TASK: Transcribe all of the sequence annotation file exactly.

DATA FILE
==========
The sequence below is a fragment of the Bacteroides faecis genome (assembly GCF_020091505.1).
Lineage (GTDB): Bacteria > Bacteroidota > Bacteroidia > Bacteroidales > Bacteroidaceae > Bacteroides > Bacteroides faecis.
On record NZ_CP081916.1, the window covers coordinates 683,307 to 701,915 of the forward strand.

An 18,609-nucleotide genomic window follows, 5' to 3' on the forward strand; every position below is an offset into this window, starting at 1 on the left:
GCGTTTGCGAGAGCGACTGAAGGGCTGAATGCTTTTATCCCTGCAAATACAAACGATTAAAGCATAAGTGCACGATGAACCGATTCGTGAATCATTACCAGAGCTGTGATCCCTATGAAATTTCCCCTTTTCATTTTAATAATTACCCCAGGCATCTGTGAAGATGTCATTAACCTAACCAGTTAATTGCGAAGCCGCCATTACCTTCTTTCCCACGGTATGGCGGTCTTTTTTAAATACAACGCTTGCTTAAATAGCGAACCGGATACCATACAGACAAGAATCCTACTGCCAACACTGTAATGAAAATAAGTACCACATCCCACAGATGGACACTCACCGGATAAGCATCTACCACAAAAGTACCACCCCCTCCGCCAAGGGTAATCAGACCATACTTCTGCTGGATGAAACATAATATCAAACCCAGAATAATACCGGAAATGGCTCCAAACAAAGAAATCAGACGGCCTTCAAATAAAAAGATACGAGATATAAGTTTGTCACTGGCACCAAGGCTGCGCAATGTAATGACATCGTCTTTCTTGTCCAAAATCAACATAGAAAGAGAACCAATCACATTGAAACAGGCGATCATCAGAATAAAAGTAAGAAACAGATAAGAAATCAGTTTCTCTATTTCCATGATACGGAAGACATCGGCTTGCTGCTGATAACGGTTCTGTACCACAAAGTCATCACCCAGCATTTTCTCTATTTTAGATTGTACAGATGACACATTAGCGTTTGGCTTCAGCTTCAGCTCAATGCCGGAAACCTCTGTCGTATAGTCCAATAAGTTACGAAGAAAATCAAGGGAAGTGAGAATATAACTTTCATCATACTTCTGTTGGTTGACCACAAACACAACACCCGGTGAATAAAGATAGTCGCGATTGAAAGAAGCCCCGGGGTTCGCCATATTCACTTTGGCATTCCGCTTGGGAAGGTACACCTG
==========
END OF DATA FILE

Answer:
The sequence below is a fragment of the Bacteroides faecis genome (assembly GCF_020091505.1).
Lineage (GTDB): Bacteria > Bacteroidota > Bacteroidia > Bacteroidales > Bacteroidaceae > Bacteroides > Bacteroides faecis.
On record NZ_CP081916.1, the window covers coordinates 683,307 to 701,915 of the forward strand.

An 18,609-nucleotide genomic window follows, 5' to 3' on the forward strand; every position below is an offset into this window, starting at 1 on the left:
GCGTTTGCGAGAGCGACTGAAGGGCTGAATGCTTTTATCCCTGCAAATACAAACGATTAAAGCATAAGTGCACGATGAACCGATTCGTGAATCATTACCAGAGCTGTGATCCCTATGAAATTTCCCCTTTTCATTTTAATAATTACCCCAGGCATCTGTGAAGATGTCATTAACCTAACCAGTTAATTGCGAAGCCGCCATTACCTTCTTTCCCACGGTATGGCGGTCTTTTTTAAATACAACGCTTGCTTAAATAGCGAACCGGATACCATACAGACAAGAATCCTACTGCCAACACTGTAATGAAAATAAGTACCACATCCCACAGATGGACACTCACCGGATAAGCATCTACCACAAAAGTACCACCCCCTCCGCCAAGGGTAATCAGACCATACTTCTGCTGGATGAAACATAATATCAAACCCAGAATAATACCGGAAATGGCTCCAAACAAAGAAATCAGACGGCCTTCAAATAAAAAGATACGAGATATAAGTTTGTCACTGGCACCAAGGCTGCGCAATGTAATGACATCGTCTTTCTTGTCCAAAATCAACATAGAAAGAGAACCAATCACATTGAAACAGGCGATCATCAGAATAAAAGTAAGAAACAGATAAGAAATCAGTTTCTCTATTTCCATGATACGGAAGACATCGGCTTGCTGCTGATAACGGTTCTGTACCACAAAGTCATCACCCAGCATTTTCTCTATTTTAGATTGTACAGATGACACATTAGCGTTTGGCTTCAGCTTCAGCTCAATGCCGGAAACCTCTGTCGTATAGTCCAATAAGTTACGAAGAAAATCAAGGGAAGTGAGAATATAACTTTCATCATACTTCTGTTGGTTGACCACAAACACAACACCCGGTGAATAAAGATAGTCGCGATTGAAAGAAGCCCCGGGGTTCGCCATATTCACTTTGGCATTCCGCTTGGGAAGGTACACCTG